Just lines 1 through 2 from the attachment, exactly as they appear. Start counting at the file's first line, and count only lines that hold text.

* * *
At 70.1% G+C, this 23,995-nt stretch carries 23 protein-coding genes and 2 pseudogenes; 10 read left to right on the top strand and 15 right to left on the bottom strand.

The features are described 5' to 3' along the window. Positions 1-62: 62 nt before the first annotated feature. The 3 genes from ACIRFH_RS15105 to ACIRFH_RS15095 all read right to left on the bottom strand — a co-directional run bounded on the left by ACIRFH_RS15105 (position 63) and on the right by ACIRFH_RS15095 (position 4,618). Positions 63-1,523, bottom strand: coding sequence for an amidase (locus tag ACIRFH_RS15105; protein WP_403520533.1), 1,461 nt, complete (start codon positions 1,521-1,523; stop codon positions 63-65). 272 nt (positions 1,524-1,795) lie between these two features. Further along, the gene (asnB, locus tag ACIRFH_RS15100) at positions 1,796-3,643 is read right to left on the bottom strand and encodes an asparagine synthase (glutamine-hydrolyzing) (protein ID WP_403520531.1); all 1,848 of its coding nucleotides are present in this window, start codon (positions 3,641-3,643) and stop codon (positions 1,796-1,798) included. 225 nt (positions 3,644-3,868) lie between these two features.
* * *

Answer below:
At 70.1% G+C, this 23,995-nt stretch carries 23 protein-coding genes and 2 pseudogenes; 10 read left to right on the top strand and 15 right to left on the bottom strand.

The features are described 5' to 3' along the window. Positions 1-62: 62 nt before the first annotated feature. The 3 genes from ACIRFH_RS15105 to ACIRFH_RS15095 all read right to left on the bottom strand — a co-directional run bounded on the left by ACIRFH_RS15105 (position 63) and on the right by ACIRFH_RS15095 (position 4,618). Positions 63-1,523, bottom strand: coding sequence for an amidase (locus tag ACIRFH_RS15105; protein WP_403520533.1), 1,461 nt, complete (start codon positions 1,521-1,523; stop codon positions 63-65). 272 nt (positions 1,524-1,795) lie between these two features. Further along, the gene (asnB, locus tag ACIRFH_RS15100) at positions 1,796-3,643 is read right to left on the bottom strand and encodes an asparagine synthase (glutamine-hydrolyzing) (protein ID WP_403520531.1); all 1,848 of its coding nucleotides are present in this window, start codon (positions 3,641-3,643) and stop codon (positions 1,796-1,798) included. 225 nt (positions 3,644-3,868) lie between these two features.